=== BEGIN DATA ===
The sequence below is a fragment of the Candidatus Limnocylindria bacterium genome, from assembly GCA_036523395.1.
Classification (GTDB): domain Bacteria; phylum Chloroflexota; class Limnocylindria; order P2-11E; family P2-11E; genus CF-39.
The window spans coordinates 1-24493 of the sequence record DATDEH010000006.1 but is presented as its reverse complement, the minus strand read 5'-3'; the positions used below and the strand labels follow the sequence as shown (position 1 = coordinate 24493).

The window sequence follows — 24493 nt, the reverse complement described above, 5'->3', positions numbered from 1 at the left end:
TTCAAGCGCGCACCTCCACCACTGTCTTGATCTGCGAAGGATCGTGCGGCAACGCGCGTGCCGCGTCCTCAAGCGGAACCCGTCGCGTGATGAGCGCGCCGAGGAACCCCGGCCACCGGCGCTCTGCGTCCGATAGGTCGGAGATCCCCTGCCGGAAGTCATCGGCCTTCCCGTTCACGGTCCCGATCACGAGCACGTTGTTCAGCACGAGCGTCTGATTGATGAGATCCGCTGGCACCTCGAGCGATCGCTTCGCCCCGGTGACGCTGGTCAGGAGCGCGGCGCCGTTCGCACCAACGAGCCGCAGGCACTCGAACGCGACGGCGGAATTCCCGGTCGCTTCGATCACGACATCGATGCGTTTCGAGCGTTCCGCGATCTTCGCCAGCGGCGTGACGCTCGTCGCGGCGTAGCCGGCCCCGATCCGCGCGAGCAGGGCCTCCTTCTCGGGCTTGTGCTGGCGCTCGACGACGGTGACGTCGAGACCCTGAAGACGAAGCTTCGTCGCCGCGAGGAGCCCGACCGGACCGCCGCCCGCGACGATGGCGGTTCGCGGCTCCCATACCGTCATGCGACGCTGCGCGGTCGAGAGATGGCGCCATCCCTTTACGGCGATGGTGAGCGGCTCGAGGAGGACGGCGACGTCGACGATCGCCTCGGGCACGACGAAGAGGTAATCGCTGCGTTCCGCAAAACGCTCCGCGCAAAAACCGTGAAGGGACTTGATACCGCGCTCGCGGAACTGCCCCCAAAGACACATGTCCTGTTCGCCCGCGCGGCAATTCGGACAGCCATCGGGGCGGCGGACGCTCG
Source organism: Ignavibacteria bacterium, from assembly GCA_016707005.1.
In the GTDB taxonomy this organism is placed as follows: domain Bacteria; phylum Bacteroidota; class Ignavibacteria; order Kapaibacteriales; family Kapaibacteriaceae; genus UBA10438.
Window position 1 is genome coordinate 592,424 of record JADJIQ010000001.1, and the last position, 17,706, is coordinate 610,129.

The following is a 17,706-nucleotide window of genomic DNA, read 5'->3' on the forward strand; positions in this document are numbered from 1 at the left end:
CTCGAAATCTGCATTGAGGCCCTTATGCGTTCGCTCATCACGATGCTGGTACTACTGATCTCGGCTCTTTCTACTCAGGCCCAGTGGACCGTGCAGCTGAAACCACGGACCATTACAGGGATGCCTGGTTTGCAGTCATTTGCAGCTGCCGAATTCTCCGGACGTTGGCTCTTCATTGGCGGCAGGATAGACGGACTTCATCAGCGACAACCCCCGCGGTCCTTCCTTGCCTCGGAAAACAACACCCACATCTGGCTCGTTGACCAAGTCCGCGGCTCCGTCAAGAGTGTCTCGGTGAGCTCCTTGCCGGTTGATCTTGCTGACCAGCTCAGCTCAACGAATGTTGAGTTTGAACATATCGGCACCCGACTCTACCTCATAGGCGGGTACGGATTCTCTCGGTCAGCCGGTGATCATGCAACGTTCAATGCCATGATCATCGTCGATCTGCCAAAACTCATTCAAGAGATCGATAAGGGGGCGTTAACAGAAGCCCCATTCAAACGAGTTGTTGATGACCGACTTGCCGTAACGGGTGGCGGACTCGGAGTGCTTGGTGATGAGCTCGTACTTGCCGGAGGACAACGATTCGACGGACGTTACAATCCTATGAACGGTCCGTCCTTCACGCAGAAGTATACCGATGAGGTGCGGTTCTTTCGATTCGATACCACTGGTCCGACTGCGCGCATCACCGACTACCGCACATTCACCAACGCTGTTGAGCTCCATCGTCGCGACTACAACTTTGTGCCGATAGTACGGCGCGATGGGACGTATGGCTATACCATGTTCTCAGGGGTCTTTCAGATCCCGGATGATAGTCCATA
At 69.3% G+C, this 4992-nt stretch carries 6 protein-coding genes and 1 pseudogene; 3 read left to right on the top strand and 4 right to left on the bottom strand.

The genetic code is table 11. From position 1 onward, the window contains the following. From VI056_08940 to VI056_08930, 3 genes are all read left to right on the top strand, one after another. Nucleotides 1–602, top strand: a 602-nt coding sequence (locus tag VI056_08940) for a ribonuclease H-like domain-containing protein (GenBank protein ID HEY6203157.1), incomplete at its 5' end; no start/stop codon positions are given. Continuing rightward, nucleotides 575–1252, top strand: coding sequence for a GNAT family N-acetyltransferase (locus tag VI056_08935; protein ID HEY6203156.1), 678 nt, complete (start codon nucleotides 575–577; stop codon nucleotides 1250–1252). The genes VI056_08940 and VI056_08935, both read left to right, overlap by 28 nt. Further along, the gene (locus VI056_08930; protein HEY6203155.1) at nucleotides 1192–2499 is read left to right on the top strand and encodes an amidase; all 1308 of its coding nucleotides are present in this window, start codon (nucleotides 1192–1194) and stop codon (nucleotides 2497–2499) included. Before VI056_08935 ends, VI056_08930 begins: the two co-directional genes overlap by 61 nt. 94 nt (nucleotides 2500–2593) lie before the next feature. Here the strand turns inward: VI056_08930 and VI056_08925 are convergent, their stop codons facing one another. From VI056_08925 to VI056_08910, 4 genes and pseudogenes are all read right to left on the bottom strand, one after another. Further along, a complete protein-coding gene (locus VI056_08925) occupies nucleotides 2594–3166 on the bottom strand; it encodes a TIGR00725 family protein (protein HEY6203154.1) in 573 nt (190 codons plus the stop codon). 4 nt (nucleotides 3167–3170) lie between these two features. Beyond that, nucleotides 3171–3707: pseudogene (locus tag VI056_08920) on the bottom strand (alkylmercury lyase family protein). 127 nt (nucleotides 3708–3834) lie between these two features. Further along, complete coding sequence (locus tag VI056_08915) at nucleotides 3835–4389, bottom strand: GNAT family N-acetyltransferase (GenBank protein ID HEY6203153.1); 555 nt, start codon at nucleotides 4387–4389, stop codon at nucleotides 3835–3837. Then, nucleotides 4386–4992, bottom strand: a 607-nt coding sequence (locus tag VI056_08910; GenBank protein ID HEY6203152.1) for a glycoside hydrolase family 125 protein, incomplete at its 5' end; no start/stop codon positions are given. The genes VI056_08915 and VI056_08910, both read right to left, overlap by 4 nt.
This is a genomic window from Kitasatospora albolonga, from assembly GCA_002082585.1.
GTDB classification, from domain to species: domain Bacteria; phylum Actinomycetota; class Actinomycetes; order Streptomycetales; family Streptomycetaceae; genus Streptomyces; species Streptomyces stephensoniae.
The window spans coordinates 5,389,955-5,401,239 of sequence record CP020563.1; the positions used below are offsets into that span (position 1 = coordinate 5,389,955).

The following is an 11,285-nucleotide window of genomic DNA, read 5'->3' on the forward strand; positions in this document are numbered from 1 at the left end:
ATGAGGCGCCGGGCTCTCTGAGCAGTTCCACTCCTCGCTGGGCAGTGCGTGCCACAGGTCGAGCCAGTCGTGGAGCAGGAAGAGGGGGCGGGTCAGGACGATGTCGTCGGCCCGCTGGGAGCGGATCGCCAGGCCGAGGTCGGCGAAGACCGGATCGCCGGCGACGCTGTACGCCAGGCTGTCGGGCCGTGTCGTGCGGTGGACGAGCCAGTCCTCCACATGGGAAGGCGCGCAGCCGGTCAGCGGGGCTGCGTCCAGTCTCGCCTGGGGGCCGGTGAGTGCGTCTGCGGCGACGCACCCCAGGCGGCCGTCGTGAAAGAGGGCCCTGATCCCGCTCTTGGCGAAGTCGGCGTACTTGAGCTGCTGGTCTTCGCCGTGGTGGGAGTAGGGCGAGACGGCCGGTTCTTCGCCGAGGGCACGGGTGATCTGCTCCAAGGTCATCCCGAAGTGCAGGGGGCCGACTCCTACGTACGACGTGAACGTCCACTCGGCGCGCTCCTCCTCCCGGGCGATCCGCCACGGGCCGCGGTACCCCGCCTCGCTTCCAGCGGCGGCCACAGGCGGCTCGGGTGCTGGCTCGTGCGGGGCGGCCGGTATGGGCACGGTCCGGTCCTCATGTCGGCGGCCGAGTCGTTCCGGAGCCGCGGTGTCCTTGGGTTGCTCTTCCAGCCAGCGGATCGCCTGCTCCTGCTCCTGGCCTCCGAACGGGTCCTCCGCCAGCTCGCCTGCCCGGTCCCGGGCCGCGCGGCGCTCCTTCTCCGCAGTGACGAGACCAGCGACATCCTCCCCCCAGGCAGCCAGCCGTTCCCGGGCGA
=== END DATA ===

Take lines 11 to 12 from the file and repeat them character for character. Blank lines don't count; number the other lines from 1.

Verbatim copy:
At 69.3% G+C, this 4992-nt stretch carries 6 protein-coding genes and 1 pseudogene; 3 read left to right on the top strand and 4 right to left on the bottom strand.

The genetic code is table 11. From position 1 onward, the window contains the following. From VI056_08940 to VI056_08930, 3 genes are all read left to right on the top strand, one after another. Nucleotides 1–602, top strand: a 602-nt coding sequence (locus tag VI056_08940) for a ribonuclease H-like domain-containing protein (GenBank protein ID HEY6203157.1), incomplete at its 5' end; no start/stop codon positions are given. Continuing rightward, nucleotides 575–1252, top strand: coding sequence for a GNAT family N-acetyltransferase (locus tag VI056_08935; protein ID HEY6203156.1), 678 nt, complete (start codon nucleotides 575–577; stop codon nucleotides 1250–1252). The genes VI056_08940 and VI056_08935, both read left to right, overlap by 28 nt. Further along, the gene (locus VI056_08930; protein HEY6203155.1) at nucleotides 1192–2499 is read left to right on the top strand and encodes an amidase; all 1308 of its coding nucleotides are present in this window, start codon (nucleotides 1192–1194) and stop codon (nucleotides 2497–2499) included. Before VI056_08935 ends, VI056_08930 begins: the two co-directional genes overlap by 61 nt. 94 nt (nucleotides 2500–2593) lie before the next feature. Here the strand turns inward: VI056_08930 and VI056_08925 are convergent, their stop codons facing one another. From VI056_08925 to VI056_08910, 4 genes and pseudogenes are all read right to left on the bottom strand, one after another. Further along, a complete protein-coding gene (locus VI056_08925) occupies nucleotides 2594–3166 on the bottom strand; it encodes a TIGR00725 family protein (protein HEY6203154.1) in 573 nt (190 codons plus the stop codon). 4 nt (nucleotides 3167–3170) lie between these two features. Beyond that, nucleotides 3171–3707: pseudogene (locus tag VI056_08920) on the bottom strand (alkylmercury lyase family protein). 127 nt (nucleotides 3708–3834) lie between these two features. Further along, complete coding sequence (locus tag VI056_08915) at nucleotides 3835–4389, bottom strand: GNAT family N-acetyltransferase (GenBank protein ID HEY6203153.1); 555 nt, start codon at nucleotides 4387–4389, stop codon at nucleotides 3835–3837. Then, nucleotides 4386–4992, bottom strand: a 607-nt coding sequence (locus tag VI056_08910; GenBank protein ID HEY6203152.1) for a glycoside hydrolase family 125 protein, incomplete at its 5' end; no start/stop codon positions are given. The genes VI056_08915 and VI056_08910, both read right to left, overlap by 4 nt.